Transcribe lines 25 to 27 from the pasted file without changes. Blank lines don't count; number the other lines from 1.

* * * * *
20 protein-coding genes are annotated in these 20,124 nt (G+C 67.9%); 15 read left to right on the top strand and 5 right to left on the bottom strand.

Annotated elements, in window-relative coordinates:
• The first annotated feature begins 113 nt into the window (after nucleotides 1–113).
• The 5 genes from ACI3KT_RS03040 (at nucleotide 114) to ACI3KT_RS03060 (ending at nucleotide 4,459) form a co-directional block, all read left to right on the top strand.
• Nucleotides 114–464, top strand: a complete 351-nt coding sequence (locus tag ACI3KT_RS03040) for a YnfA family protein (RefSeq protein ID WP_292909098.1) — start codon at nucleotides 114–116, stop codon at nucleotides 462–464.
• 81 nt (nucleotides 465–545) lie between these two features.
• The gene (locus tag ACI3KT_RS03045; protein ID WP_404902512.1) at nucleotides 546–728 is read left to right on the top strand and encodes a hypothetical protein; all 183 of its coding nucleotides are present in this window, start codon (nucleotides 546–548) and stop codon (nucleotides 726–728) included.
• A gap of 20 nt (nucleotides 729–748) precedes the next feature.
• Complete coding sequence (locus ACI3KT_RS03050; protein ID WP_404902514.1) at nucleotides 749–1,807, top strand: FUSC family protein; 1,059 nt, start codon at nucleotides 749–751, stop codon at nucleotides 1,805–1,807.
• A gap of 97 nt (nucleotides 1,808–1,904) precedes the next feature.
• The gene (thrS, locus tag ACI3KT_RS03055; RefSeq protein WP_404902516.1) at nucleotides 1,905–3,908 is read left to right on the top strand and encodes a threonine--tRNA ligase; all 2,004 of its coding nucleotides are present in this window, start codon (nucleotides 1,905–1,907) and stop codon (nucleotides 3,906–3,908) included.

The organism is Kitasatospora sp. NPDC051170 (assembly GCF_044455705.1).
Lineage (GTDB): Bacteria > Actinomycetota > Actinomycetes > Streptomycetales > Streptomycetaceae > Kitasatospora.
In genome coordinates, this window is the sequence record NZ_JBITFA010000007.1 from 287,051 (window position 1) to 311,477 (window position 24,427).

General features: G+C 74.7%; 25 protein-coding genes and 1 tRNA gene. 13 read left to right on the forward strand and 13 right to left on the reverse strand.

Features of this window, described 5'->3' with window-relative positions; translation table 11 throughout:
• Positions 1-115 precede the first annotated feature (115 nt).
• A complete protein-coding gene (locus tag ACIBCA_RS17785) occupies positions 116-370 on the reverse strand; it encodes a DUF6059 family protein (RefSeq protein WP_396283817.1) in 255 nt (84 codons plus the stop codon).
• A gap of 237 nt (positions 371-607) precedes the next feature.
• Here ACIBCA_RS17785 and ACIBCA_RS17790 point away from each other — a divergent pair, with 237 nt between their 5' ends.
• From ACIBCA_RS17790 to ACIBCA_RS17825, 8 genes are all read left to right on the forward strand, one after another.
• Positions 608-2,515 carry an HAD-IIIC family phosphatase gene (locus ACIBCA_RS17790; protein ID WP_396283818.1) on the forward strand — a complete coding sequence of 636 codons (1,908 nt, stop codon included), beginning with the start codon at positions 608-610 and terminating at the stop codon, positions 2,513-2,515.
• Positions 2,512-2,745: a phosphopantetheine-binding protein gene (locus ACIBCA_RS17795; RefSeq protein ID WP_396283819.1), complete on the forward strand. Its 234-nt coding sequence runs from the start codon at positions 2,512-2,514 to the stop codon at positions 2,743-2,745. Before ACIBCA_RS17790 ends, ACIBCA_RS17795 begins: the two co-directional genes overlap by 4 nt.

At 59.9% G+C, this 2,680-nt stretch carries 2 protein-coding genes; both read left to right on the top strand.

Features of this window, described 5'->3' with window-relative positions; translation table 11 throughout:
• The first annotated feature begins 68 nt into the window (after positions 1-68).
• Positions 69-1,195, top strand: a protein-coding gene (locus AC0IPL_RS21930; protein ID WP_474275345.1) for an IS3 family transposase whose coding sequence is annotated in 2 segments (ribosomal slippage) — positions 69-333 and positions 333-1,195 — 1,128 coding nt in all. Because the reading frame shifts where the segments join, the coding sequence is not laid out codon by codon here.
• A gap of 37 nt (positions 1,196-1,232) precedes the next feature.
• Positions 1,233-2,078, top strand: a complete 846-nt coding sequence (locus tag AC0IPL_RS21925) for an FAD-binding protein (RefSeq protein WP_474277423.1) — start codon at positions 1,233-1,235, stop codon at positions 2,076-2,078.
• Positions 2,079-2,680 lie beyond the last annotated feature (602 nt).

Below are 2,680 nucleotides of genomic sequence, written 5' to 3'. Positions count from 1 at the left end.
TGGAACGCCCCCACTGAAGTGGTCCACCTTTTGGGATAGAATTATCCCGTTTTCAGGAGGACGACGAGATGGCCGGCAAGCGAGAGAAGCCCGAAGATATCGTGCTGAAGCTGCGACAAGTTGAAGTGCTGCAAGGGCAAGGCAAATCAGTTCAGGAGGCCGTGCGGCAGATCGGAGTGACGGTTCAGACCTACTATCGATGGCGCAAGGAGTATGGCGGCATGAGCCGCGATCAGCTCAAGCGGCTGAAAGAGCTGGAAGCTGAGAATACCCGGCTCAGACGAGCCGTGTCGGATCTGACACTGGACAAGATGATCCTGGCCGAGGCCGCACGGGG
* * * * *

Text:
Features of this window, described 5'->3' with window-relative positions; translation table 11 throughout:
• The first annotated feature begins 68 nt into the window (after positions 1-68).
• Positions 69-1,195, top strand: a protein-coding gene (locus AC0IPL_RS21930; protein ID WP_474275345.1) for an IS3 family transposase whose coding sequence is annotated in 2 segments (ribosomal slippage) — positions 69-333 and positions 333-1,195 — 1,128 coding nt in all. Because the reading frame shifts where the segments join, the coding sequence is not laid out codon by codon here.